The council in 2004 included 3M, war profiteering Bechtel, Boeing, Cargill, Citigroup, General Electric, IBM, the notorious Monsanto, and currently also includes banking houses Goldman Sachs and JP Morgan, Lockheed Martin, Raytheon, Chevron, Exxon, BP, Glaxo Smith Kline, Merck, Northrop Grumman, Monsanto’s GMO doppelganger Syngenta, as well as Phillip Morris.
Thaksin would remain in office until September of 2006. On the eve of the military coup that ousted him from power, Thaksin was literally standing before the Fortune 500-funded Council on Foreign Relations giving a progress report in New York City.
Since the 2006 coup that toppled his regime, Thaksin has been represented by US corporate-financier elites via their lobbying firms including, Kenneth Adelman of the Edelman PR firm (Freedom House, International Crisis Group,PNAC), James Baker of Baker Botts (CFR), Robert Blackwill of Barbour Griffith & Rogers (CFR), Kobre & Kim, and currently Robert Amsterdam of Amsterdam & Peroff (Chatham House).
Robert Amsterdam of Amsterdam & Peroff, would also simultaneously represent Thaksin’s “red shirt” UDD movement, and was present for the inaugural meeting of the so-called “academic” Nitirat group, attended mostly by pro-Thaksin red shirts (who literally wore their red shirts to the meeting). Additional support for Thaksin and his UDD street-front is provided by the US State Department via National Endowment for Democracy-funded “NGO” Prachatai.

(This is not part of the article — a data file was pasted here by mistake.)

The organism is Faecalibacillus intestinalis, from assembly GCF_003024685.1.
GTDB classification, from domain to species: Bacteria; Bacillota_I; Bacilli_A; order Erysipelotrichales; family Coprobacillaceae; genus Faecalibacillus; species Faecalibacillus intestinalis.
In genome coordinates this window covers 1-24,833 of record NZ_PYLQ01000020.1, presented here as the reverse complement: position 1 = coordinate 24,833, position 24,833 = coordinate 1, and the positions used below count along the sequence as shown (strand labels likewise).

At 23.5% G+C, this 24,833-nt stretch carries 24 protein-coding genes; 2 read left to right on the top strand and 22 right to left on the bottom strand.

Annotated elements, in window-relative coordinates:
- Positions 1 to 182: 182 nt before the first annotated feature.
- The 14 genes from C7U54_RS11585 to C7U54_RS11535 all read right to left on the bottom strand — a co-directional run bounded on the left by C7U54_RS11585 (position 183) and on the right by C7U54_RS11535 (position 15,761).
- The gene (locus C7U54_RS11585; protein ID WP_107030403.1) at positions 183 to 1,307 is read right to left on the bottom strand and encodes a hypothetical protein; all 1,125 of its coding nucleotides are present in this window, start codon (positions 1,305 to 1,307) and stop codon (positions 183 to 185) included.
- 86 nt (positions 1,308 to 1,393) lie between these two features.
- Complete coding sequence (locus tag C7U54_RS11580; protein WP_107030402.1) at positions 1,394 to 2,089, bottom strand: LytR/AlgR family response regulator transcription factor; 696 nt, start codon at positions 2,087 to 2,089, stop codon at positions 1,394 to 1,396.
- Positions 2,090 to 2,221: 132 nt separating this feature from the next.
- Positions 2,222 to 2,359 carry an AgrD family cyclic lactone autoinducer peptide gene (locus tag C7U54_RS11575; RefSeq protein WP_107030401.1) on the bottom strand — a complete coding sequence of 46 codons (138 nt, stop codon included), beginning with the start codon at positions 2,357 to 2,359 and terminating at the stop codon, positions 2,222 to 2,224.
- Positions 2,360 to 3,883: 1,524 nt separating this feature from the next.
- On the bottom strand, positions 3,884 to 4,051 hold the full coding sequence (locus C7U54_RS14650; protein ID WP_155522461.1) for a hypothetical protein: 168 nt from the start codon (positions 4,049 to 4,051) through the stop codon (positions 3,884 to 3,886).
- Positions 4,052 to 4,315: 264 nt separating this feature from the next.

It is clear that the regime of Thaksin Shinawatra, is in fact, really the regime of immense foreign interests that have built him up and have kept him relevant for years. The myth of Thaksin Shinawatra’s proxy government in Thailand being “democratically elected” is simply another buttress built by the West to keep his regime from crumbling under the weight of the true dimensions of his corruption, crimes, and illegitimacy.
Source: Global Research